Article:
Figure 30-21. Single-Acting Cam-Operated Shock Absorber.
valves in the stationary partitions. On the rebound
c. Direct Acting. The direct-acting shock absorber
stroke, the vanes develop a pressure on the opposite
side, closing the check valves. Because oil cannot flow
(fig. 30-23) consists of an inner cylinder filled with a
through tire check valves, it is forced through the needle
special shock absorber oil, divided into an upper and
valve in the center of the shaft, thereby producing a
lower chamber by a double-acting piston. The shock
resistance to motion of the arm. The vane-type shock
absorber is mounted by studs and rubber bushings
absorber is not used widely, primarily because of the
inserted through the eye on each end so that it is acted
high cost and poor reliability resulting from the difficulty in
directly upon by spring action. The piston push rod,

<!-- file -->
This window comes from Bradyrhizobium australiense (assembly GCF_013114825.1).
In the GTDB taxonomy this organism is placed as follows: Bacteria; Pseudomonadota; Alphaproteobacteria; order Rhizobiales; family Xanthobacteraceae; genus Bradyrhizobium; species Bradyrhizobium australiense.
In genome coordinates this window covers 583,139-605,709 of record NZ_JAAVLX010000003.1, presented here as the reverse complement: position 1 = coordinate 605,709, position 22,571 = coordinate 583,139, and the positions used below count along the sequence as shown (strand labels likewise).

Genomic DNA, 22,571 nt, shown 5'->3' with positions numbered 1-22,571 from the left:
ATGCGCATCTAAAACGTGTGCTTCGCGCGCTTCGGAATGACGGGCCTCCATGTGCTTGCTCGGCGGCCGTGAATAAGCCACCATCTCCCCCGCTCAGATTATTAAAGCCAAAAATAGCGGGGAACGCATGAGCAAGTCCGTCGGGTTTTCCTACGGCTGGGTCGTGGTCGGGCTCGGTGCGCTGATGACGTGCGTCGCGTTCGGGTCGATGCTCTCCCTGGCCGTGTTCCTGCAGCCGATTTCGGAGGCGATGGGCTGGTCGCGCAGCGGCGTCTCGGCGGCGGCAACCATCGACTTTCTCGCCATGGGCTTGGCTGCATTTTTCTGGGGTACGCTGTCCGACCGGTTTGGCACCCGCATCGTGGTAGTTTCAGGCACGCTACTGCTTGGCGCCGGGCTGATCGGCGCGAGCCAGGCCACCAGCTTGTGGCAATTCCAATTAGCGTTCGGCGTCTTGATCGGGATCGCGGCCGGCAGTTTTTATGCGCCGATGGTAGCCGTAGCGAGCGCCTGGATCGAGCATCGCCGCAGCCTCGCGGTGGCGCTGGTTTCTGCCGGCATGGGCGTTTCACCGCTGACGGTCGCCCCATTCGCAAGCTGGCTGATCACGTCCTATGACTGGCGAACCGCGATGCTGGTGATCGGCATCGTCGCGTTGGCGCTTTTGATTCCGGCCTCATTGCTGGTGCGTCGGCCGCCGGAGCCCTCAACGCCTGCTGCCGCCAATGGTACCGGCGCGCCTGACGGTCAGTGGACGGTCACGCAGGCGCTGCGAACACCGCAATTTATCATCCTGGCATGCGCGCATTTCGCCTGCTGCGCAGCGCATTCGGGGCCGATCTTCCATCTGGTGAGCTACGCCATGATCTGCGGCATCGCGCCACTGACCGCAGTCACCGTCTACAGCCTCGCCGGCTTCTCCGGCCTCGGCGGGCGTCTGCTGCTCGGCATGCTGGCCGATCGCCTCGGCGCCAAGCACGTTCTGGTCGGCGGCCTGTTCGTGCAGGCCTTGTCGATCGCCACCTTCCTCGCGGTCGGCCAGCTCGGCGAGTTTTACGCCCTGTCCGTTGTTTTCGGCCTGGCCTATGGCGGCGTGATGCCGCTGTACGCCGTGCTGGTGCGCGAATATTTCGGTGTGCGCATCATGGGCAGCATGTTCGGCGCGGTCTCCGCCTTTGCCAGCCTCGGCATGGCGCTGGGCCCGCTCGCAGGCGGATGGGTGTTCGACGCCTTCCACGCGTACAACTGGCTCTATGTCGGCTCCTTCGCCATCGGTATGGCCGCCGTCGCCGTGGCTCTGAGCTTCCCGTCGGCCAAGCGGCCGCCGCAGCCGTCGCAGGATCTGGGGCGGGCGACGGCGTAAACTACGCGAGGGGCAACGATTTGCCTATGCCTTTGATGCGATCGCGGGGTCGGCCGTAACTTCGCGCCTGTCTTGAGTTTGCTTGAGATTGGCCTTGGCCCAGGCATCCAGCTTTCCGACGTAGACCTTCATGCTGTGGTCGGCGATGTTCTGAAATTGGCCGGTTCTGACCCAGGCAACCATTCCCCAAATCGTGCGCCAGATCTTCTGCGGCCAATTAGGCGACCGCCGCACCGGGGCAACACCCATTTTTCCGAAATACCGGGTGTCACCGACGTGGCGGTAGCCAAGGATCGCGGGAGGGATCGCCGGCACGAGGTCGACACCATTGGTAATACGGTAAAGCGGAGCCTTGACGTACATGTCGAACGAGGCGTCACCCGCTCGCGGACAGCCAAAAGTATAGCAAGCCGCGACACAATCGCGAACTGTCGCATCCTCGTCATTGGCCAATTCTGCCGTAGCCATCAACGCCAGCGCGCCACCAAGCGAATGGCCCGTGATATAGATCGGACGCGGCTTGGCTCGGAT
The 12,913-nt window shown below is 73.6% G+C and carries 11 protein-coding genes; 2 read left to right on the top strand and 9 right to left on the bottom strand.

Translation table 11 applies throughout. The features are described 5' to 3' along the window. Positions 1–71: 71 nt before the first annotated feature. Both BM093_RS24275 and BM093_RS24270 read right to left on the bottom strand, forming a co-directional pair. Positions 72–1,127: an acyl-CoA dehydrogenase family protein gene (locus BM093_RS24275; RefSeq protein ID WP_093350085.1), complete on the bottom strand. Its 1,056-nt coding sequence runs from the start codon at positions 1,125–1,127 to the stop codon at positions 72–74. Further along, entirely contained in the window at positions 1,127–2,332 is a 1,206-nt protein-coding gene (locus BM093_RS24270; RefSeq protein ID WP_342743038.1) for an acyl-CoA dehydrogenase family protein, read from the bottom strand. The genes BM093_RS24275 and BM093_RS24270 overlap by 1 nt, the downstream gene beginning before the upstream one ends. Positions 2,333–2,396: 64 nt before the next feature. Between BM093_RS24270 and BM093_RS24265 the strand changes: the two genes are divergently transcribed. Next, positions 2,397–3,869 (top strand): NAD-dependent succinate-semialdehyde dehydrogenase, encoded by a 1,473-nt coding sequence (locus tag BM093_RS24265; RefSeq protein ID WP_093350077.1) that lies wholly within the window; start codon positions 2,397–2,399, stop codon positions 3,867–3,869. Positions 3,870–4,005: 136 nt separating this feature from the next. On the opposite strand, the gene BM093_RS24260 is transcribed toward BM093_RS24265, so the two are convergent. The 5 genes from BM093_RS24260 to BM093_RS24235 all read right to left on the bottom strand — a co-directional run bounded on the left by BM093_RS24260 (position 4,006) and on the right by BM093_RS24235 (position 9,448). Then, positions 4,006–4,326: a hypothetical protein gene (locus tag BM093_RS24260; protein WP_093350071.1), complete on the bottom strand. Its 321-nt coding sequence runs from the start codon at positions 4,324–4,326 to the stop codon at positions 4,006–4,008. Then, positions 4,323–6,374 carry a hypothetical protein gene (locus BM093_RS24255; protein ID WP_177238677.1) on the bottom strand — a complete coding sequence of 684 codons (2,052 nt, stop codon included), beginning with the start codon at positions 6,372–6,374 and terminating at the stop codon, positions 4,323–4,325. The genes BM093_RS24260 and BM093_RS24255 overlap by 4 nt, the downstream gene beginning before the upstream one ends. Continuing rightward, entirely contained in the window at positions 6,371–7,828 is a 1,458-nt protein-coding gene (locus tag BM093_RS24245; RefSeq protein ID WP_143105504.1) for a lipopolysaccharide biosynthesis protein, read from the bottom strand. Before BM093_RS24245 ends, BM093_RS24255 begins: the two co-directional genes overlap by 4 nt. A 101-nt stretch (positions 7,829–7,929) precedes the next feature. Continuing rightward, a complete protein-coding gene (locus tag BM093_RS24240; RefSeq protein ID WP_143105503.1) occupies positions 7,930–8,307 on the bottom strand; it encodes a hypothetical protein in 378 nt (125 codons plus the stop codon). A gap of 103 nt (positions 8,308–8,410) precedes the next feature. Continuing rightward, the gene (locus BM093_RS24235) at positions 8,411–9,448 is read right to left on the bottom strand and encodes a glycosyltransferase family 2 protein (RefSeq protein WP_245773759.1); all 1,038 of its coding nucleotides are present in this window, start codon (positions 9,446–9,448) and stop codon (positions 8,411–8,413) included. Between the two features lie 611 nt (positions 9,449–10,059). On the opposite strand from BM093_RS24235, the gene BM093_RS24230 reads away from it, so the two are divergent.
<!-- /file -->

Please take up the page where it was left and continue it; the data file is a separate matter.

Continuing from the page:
sealing this type.
therefore, is forced up and down within the inner cylinder.
A reservoir that contains an ample supply of oil
surrounds the inner cylinder and is joined to it by a
reservoir check valve. When the vehicle spring is
compressed, the piston is forced down, and some of the
oil below the piston is forced through compression valves
(only one is illustrated in figure 30-23) inside the piston to
the upper chamber. These valves operate only on the
downstroke. Because the push rod moves into the
cylinder on the downstroke, some of the oil in the lower
chamber is forced through the check valve at the bottom
of the cylinder into the reservoir.
When the vehicle spring rebounds, the piston is moved
up, and oil from the upper chamber is forced into the
lower chamber through spring-loaded rebound valves
inside the piston. These valves control the rebound of
Figure 30-22. Vane-Type Shock Absorbers.